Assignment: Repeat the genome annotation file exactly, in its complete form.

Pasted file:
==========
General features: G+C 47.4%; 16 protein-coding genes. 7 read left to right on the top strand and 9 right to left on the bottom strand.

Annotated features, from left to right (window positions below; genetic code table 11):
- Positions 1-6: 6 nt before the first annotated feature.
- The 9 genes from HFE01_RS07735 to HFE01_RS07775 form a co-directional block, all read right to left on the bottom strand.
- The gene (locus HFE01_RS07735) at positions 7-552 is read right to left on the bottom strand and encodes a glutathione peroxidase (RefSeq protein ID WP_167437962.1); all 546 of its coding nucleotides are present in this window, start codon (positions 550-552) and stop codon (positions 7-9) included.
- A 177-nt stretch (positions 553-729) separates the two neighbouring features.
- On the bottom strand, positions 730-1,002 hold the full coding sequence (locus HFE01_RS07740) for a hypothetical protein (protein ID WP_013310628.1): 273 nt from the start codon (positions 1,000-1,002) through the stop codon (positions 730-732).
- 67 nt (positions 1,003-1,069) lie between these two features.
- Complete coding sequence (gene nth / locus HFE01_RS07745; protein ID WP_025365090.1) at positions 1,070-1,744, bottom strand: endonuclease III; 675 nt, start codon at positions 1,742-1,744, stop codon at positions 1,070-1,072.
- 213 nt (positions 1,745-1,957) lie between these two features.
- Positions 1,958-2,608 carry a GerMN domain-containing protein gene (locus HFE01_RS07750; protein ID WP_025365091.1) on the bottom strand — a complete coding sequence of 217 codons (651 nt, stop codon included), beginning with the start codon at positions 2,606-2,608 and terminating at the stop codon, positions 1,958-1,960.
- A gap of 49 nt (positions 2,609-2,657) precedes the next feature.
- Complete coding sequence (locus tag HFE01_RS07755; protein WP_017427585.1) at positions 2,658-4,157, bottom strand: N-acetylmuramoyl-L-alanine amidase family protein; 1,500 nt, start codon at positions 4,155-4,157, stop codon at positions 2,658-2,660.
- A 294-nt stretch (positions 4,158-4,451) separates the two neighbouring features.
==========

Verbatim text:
General features: G+C 47.4%; 16 protein-coding genes. 7 read left to right on the top strand and 9 right to left on the bottom strand.

Annotated features, from left to right (window positions below; genetic code table 11):
- Positions 1-6: 6 nt before the first annotated feature.
- The 9 genes from HFE01_RS07735 to HFE01_RS07775 form a co-directional block, all read right to left on the bottom strand.
- The gene (locus HFE01_RS07735) at positions 7-552 is read right to left on the bottom strand and encodes a glutathione peroxidase (RefSeq protein ID WP_167437962.1); all 546 of its coding nucleotides are present in this window, start codon (positions 550-552) and stop codon (positions 7-9) included.
- A 177-nt stretch (positions 553-729) separates the two neighbouring features.
- On the bottom strand, positions 730-1,002 hold the full coding sequence (locus HFE01_RS07740) for a hypothetical protein (protein ID WP_013310628.1): 273 nt from the start codon (positions 1,000-1,002) through the stop codon (positions 730-732).
- 67 nt (positions 1,003-1,069) lie between these two features.
- Complete coding sequence (gene nth / locus HFE01_RS07745; protein ID WP_025365090.1) at positions 1,070-1,744, bottom strand: endonuclease III; 675 nt, start codon at positions 1,742-1,744, stop codon at positions 1,070-1,072.
- 213 nt (positions 1,745-1,957) lie between these two features.
- Positions 1,958-2,608 carry a GerMN domain-containing protein gene (locus HFE01_RS07750; protein ID WP_025365091.1) on the bottom strand — a complete coding sequence of 217 codons (651 nt, stop codon included), beginning with the start codon at positions 2,606-2,608 and terminating at the stop codon, positions 1,958-1,960.
- A gap of 49 nt (positions 2,609-2,657) precedes the next feature.
- Complete coding sequence (locus tag HFE01_RS07755; protein WP_017427585.1) at positions 2,658-4,157, bottom strand: N-acetylmuramoyl-L-alanine amidase family protein; 1,500 nt, start codon at positions 4,155-4,157, stop codon at positions 2,658-2,660.
- A 294-nt stretch (positions 4,158-4,451) separates the two neighbouring features.